by Adriane Heins
“Que creen los Luteranos?”
It’s a question the Rev. Dr. Carlos Hernandez, director of LCMS Hispanic Ministry, delights to hear. “What do Lutherans believe?”
It’s also a question the Church is primed to answer, says the Rev. Dr. Matthew C. Harrison, president of the LCMS. “We exist to bear witness.”
The Lutheran Church’s “fundamental gift and task,” he continues, is to proclaim boldly “salvation by grace alone, through faith alone, on account of Christ,” and it’s a gift the LCMS rejoices to engage in, especially when it comes to the prayers and offerings of Lutherans committed to bold witness through LCMS Hispanic and Black Ministries.
LCMS Hispanic Ministry: Opening Doors
Hernandez, who became a pastor due to the witness of LCMS members who funded his Lutheran education from first through twelfth grade, today tells others of Christ’s saving work in a big way while engaging congregations across the United States that are “requesting our consultation and training in witnessing to the Gospel, beginning with ministries of mercy such as English-as-a-Second-Language (ESL) classes, academic tutoring, health screenings and immigration counseling,” he notes.
The Rev. Eloy Gonzalez, senior pastor at Our Redeemer Lutheran Church, Irving, Texas, is doing the same thing. Bold witness in the Hispanic community is “highly relational, that is, people intensive,” he explains.
His congregation uses gathering activities “that allow us to gather people around a common interest or a common need” to bear witness to Christ. Through events like ESL classes or soccer programs, “we have been able to invite people to church, have been privileged to do many Baptisms and have prepared numerous children through First Communion instruction,” he says. “We see families that we meet this way integrate themselves into the congregational worship services offered by the congregation.”
Through these various resources, Hernandez explains, “The Holy Spirit opens doors for a spoken witness of the Gospel as we are often asked, ‘Que creen los Luteranos?’”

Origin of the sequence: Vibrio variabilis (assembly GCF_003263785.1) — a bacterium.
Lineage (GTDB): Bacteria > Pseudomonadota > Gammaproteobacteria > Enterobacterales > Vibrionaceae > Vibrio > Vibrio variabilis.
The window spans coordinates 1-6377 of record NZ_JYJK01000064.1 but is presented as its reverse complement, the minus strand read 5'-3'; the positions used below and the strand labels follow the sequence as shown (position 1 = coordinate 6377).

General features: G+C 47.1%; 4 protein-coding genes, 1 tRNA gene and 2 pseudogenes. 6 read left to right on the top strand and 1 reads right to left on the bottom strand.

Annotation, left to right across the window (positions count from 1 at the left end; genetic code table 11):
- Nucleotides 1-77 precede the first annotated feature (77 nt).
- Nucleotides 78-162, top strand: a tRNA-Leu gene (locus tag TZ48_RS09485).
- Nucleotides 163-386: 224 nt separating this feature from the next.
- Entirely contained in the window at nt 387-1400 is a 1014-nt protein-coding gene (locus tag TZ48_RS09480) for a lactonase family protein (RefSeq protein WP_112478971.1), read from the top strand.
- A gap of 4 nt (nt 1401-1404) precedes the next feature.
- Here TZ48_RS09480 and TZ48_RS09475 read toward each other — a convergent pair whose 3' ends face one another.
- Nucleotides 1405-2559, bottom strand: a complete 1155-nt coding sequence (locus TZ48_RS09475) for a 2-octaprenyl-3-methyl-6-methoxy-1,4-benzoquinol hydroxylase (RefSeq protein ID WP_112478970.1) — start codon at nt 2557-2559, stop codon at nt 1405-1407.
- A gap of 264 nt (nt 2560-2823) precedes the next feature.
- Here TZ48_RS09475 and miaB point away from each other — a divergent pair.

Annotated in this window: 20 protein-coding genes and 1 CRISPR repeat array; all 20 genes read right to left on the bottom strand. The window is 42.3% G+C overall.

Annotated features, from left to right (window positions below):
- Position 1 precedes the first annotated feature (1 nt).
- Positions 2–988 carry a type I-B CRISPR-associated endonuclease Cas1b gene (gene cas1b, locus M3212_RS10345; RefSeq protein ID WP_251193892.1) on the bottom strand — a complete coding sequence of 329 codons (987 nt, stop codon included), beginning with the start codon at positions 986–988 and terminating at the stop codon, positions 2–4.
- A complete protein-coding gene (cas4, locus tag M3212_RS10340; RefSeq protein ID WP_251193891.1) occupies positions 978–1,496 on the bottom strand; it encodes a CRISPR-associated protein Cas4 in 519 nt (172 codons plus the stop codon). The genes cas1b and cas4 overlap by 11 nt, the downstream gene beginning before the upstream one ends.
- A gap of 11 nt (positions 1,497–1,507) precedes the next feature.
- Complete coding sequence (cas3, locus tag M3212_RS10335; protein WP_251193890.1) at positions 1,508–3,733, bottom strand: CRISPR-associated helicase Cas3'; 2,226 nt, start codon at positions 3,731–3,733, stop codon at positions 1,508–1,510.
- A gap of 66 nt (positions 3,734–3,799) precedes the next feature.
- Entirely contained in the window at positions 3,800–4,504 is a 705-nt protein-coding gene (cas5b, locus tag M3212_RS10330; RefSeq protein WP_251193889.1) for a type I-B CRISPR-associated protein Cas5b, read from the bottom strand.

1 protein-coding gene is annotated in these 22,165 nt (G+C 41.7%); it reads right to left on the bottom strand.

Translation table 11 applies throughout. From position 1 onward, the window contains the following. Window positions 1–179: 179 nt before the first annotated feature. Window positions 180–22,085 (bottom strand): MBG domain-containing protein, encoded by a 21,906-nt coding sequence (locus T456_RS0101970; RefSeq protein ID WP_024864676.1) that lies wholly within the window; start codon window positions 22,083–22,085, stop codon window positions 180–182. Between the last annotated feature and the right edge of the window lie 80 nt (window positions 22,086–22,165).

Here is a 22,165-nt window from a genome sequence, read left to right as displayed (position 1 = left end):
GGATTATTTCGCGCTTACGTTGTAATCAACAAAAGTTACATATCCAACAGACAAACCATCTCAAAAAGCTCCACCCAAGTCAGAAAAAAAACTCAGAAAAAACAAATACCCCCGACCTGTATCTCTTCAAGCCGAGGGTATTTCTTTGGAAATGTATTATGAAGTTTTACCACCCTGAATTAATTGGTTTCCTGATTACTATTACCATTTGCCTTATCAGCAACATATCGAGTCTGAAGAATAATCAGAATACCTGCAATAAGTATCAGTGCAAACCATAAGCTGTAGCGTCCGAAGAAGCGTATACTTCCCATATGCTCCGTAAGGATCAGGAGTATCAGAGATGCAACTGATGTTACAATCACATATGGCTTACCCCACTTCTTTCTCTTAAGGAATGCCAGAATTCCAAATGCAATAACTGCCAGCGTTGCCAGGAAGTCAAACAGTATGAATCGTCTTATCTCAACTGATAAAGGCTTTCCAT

Answering that question gives Hernandez, Gonzalez and other Lutherans engaged in Hispanic ministry the opportunity to speak of Christ’s cross and tomb, sharing His comfort and forgiveness while constantly praying about one particular question: “How do you reach them with the Gospel? That’s one of the burning questions among us in the LCMS as well: How to reach second- and third-generation Latinos?”
To answer that question, Hernandez returns to what his Lutheran education taught him: that all people — whether Hispanic or black, white or Asian — are sinners in need of a Savior. That realization makes bearing witness to Christ in Hispanic communities, he says, no different from doing so in any other community.
That means Hernandez sees any challenges the church does face — like “trying to learn the particular culture, language and, perhaps more important, understanding, identifying and facing the critical, burning issues in Latino communities, such as undocumented immigration” — simply as inroads to be bold in sharing Christ’s peace within the Hispanic community.
Hernandez recalls one such witness moment: “A conservative, Midwestern congregation raised funds to assist an undocumented Latino immigrant married to a Lutheran to assist with legal fees required for securing residency papers.” The LCMS matched the congregation’s dollars, “joining hands to share mercy and to open the door wide for witness.” Seeing that witness in action, he says, “amazed me.”